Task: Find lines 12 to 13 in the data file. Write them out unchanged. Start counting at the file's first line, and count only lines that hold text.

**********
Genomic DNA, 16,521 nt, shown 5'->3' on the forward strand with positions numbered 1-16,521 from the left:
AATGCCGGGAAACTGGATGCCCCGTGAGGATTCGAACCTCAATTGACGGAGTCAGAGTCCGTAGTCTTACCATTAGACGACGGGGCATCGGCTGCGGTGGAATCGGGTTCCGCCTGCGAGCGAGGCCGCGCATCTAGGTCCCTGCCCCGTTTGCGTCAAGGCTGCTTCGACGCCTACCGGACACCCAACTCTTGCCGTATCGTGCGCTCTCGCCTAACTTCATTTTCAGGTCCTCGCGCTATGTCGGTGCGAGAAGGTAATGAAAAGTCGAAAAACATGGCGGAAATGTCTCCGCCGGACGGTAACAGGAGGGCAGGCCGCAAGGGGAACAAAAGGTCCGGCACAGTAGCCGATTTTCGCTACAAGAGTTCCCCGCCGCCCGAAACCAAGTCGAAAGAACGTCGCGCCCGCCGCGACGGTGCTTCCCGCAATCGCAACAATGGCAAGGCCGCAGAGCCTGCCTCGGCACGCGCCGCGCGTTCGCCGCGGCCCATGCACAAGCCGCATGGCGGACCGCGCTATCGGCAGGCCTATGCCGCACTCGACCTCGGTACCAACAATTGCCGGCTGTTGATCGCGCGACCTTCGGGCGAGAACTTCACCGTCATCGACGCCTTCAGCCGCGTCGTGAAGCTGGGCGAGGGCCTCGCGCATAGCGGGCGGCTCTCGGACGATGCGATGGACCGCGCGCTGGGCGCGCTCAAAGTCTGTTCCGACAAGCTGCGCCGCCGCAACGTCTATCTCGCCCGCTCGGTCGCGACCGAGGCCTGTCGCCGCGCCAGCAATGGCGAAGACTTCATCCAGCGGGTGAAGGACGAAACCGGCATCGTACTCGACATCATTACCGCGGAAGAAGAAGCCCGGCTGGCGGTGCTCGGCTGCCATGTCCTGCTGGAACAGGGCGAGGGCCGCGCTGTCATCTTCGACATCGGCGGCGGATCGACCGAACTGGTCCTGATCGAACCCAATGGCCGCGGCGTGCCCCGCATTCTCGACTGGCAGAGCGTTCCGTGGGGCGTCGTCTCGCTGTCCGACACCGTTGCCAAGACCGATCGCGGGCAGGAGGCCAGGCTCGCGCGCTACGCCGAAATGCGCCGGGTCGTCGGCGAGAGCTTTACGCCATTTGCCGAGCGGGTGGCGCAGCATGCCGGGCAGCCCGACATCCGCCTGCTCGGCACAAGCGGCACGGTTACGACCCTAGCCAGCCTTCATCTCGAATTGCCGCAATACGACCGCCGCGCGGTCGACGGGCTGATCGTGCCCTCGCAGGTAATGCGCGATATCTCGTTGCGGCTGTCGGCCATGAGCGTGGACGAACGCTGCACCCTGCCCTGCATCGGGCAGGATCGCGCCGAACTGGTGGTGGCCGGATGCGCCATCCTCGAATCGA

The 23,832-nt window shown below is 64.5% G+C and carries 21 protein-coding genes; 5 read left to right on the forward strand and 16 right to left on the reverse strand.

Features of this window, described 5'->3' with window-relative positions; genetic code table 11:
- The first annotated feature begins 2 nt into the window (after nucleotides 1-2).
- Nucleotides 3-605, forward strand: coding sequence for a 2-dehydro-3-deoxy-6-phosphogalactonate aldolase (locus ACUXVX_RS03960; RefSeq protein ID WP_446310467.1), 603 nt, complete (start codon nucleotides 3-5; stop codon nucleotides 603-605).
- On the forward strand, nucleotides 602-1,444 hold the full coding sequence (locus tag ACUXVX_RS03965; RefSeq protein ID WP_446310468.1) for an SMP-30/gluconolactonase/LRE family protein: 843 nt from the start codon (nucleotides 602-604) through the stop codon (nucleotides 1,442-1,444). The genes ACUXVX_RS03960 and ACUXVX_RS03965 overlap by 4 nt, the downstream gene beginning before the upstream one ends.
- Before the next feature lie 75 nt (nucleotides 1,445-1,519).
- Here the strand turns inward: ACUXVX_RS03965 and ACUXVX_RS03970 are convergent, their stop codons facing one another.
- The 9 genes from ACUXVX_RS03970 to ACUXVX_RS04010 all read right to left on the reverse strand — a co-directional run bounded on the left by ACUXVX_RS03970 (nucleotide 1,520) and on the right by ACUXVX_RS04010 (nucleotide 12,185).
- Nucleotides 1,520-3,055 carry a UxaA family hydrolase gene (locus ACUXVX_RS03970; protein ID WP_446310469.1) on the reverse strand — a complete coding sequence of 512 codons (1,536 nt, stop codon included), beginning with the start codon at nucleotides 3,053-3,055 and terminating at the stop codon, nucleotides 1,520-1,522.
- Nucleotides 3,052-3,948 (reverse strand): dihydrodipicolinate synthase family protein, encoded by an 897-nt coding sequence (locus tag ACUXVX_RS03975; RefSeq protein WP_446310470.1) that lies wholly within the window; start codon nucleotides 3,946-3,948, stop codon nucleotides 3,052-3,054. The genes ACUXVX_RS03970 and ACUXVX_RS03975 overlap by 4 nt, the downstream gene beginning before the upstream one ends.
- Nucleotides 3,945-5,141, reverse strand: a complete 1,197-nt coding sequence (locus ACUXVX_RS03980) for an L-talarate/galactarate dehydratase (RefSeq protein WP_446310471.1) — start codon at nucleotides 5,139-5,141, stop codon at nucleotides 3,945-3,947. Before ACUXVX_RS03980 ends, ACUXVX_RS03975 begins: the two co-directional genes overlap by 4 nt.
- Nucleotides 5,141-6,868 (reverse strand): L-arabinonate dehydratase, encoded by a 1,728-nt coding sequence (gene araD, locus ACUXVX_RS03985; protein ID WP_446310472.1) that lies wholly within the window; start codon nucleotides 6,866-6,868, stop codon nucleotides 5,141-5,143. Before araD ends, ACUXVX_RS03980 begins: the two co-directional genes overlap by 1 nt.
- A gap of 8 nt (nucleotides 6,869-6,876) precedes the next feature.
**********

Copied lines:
- Nucleotides 3,052-3,948 (reverse strand): dihydrodipicolinate synthase family protein, encoded by an 897-nt coding sequence (locus tag ACUXVX_RS03975; RefSeq protein WP_446310470.1) that lies wholly within the window; start codon nucleotides 3,946-3,948, stop codon nucleotides 3,052-3,054. The genes ACUXVX_RS03970 and ACUXVX_RS03975 overlap by 4 nt, the downstream gene beginning before the upstream one ends.
- Nucleotides 3,945-5,141, reverse strand: a complete 1,197-nt coding sequence (locus ACUXVX_RS03980) for an L-talarate/galactarate dehydratase (RefSeq protein WP_446310471.1) — start codon at nucleotides 5,139-5,141, stop codon at nucleotides 3,945-3,947. Before ACUXVX_RS03980 ends, ACUXVX_RS03975 begins: the two co-directional genes overlap by 4 nt.